Over 1 million residents call Hawaii home and support a $91 billion economy in industries ranging from tourism to finance and manufacturing to the arts.

Perhaps unsurprisingly, a large portion of these jobs and our state’s economy comes from the ocean that surrounds us. As our country’s only island-state, Hawaii has a special relationship with our seas and maritime industry.

Hawaii’s ocean economy accounts for 16 percent of all jobs in our state and $18 billion annually in revenue. The Hawaii maritime industry supports thousands of jobs, ensuring that goods, visitors and commerce flow to and from our islands.

Each of these maritime jobs depends on the steady flow of goods transported via maritime shipping to our state. While seemingly simple, shipping goods and commodities is heavily regulated by both federal and state agencies.

For Hawaii residents, this is good. Strong and clear regulations help to ensure that maritime traffic to our islands is secure, sustained and safe for both people and the maritime environment that surrounds us.

Honolulu Harbor with Matson Container ship and cranes.

Lifeline: Honolulu Harbor with Matson Container ship and cranes.

Cory Lum/Civil Beat

However, in many instances, a patchwork of federal, state and local regulations around ballast water discharge are preventing maritime vessel owners from investing in the newest and safest technologies and modernizing their businesses because they cannot be sure that their investment will continue to satisfy regulations. The confusion hampers growth and stops these businesses from investing in the latest technology that will make shipping simpler, cleaner and safer.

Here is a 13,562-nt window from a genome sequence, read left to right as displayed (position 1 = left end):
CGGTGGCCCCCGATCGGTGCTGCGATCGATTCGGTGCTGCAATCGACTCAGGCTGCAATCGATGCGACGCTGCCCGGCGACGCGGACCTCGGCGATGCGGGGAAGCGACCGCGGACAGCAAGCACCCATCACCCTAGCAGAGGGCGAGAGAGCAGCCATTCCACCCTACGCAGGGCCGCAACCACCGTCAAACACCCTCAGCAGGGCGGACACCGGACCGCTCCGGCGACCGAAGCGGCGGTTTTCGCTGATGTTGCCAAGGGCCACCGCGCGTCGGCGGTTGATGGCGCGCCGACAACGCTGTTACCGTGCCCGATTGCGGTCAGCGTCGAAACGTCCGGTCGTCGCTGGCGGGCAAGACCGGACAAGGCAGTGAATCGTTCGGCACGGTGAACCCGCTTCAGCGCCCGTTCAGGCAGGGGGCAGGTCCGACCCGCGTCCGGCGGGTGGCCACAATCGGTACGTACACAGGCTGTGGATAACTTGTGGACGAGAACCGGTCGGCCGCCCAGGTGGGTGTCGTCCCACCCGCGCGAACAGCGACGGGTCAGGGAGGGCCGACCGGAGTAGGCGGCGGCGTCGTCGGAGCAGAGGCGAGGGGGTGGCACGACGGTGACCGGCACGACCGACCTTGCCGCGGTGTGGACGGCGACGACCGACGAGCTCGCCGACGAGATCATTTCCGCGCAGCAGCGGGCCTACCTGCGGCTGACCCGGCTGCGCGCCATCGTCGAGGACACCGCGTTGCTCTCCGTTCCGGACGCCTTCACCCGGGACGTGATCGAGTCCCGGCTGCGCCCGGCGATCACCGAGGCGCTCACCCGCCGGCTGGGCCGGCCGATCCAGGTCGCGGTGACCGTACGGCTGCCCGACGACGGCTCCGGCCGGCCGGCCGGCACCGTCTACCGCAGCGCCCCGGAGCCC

Currently, Congress is considering a bill to make these regulations simpler and require maritime businesses meet the highest ballast water discharge standards with clear regulation and reliable enforcement.

Vessel Incidental Discharge Act

The bill, called “VIDA” or the Vessel Incidental Discharge Act, targets the discharge of ballast water from boats. The act adopts the highest standard of environmental protection issued by the EPA and the National Academy of Sciences, helping to ensure that ballast water is properly treated and responsibly discharged at every port in Hawaii and across all the United States.

The bill creates a single standard that can be raised as technology and available data improves, streamlining processes for businesses to ensure that they can comply with the needed regulations, and protecting our state’s valuable ocean resources.

Furthermore, VIDA empowers the EPA and Coast Guard to work together to enforce these standards, letting our nation’s scientists and maritime law enforcement collaborate to protect and evaluate our waterways. This process will allow these agencies to make best use of existing resources while issuing firm guidance to all vessels on U.S. waterways so that they can properly treat and dispose of their ballast water.

Hawaii is home to many seafaring people. The ocean is essential to our way of life and to our state’s economy, and we should support every effort to safeguard it. VIDA is the highest standard that we can employ to help protect our state’s seas and the jobs it supports. In fact, it is the same high standard that the U.S. armed forces already operate under at bases around Hawaii like Pearl Harbor. It’s already working for our military, why not let it work for our maritime industry?

VIDA is the right policy for Hawaii and for our country, which is why it has broad, bipartisan support in the U.S. Senate, including from Hawaii’s Sen. Brian Schatz. Now we’re looking to him to continue his leadership by supporting VIDA and helping ensure it makes its way through Congress and is signed into law. By doing so, Senator Schatz will be helping protect our state’s waters and maritime economy.

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